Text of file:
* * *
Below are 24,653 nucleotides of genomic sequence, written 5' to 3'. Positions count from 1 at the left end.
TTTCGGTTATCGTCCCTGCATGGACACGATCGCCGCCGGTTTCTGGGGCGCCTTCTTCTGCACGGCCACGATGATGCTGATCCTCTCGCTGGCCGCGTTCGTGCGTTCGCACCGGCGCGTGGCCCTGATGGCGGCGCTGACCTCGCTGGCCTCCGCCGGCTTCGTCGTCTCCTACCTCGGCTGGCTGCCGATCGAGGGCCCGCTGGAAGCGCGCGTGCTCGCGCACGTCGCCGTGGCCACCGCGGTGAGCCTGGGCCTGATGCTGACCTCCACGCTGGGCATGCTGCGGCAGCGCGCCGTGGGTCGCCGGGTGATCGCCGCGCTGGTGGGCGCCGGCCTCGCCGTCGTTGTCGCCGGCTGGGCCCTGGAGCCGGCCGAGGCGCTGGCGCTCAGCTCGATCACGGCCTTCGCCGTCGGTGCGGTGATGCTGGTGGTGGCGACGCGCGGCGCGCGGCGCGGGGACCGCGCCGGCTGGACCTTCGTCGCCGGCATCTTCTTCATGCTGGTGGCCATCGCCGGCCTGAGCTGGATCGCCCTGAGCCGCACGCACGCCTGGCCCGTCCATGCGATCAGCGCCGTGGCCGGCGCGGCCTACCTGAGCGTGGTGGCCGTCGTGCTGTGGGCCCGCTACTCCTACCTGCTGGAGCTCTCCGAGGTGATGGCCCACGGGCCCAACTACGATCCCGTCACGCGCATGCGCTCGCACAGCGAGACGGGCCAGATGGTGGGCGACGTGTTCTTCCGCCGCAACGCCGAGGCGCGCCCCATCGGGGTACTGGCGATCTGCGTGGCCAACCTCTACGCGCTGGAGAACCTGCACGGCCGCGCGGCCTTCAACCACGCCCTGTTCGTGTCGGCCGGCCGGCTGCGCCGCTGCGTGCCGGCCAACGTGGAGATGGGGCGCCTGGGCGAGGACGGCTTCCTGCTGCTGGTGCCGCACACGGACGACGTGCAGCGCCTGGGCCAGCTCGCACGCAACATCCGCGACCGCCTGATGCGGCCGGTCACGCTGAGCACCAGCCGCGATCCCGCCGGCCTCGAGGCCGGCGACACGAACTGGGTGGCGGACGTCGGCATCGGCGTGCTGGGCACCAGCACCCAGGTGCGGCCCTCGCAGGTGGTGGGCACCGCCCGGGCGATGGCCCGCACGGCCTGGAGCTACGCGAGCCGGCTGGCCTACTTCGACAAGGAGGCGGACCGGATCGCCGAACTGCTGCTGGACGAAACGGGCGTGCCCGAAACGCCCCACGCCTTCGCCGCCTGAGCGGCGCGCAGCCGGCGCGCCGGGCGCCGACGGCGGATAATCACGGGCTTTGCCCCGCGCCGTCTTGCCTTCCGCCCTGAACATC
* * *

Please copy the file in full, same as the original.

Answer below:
Below are 24,653 nucleotides of genomic sequence, written 5' to 3'. Positions count from 1 at the left end.
TTTCGGTTATCGTCCCTGCATGGACACGATCGCCGCCGGTTTCTGGGGCGCCTTCTTCTGCACGGCCACGATGATGCTGATCCTCTCGCTGGCCGCGTTCGTGCGTTCGCACCGGCGCGTGGCCCTGATGGCGGCGCTGACCTCGCTGGCCTCCGCCGGCTTCGTCGTCTCCTACCTCGGCTGGCTGCCGATCGAGGGCCCGCTGGAAGCGCGCGTGCTCGCGCACGTCGCCGTGGCCACCGCGGTGAGCCTGGGCCTGATGCTGACCTCCACGCTGGGCATGCTGCGGCAGCGCGCCGTGGGTCGCCGGGTGATCGCCGCGCTGGTGGGCGCCGGCCTCGCCGTCGTTGTCGCCGGCTGGGCCCTGGAGCCGGCCGAGGCGCTGGCGCTCAGCTCGATCACGGCCTTCGCCGTCGGTGCGGTGATGCTGGTGGTGGCGACGCGCGGCGCGCGGCGCGGGGACCGCGCCGGCTGGACCTTCGTCGCCGGCATCTTCTTCATGCTGGTGGCCATCGCCGGCCTGAGCTGGATCGCCCTGAGCCGCACGCACGCCTGGCCCGTCCATGCGATCAGCGCCGTGGCCGGCGCGGCCTACCTGAGCGTGGTGGCCGTCGTGCTGTGGGCCCGCTACTCCTACCTGCTGGAGCTCTCCGAGGTGATGGCCCACGGGCCCAACTACGATCCCGTCACGCGCATGCGCTCGCACAGCGAGACGGGCCAGATGGTGGGCGACGTGTTCTTCCGCCGCAACGCCGAGGCGCGCCCCATCGGGGTACTGGCGATCTGCGTGGCCAACCTCTACGCGCTGGAGAACCTGCACGGCCGCGCGGCCTTCAACCACGCCCTGTTCGTGTCGGCCGGCCGGCTGCGCCGCTGCGTGCCGGCCAACGTGGAGATGGGGCGCCTGGGCGAGGACGGCTTCCTGCTGCTGGTGCCGCACACGGACGACGTGCAGCGCCTGGGCCAGCTCGCACGCAACATCCGCGACCGCCTGATGCGGCCGGTCACGCTGAGCACCAGCCGCGATCCCGCCGGCCTCGAGGCCGGCGACACGAACTGGGTGGCGGACGTCGGCATCGGCGTGCTGGGCACCAGCACCCAGGTGCGGCCCTCGCAGGTGGTGGGCACCGCCCGGGCGATGGCCCGCACGGCCTGGAGCTACGCGAGCCGGCTGGCCTACTTCGACAAGGAGGCGGACCGGATCGCCGAACTGCTGCTGGACGAAACGGGCGTGCCCGAAACGCCCCACGCCTTCGCCGCCTGAGCGGCGCGCAGCCGGCGCGCCGGGCGCCGACGGCGGATAATCACGGGCTTTGCCCCGCGCCGTCTTGCCTTCCGCCCTGAACATC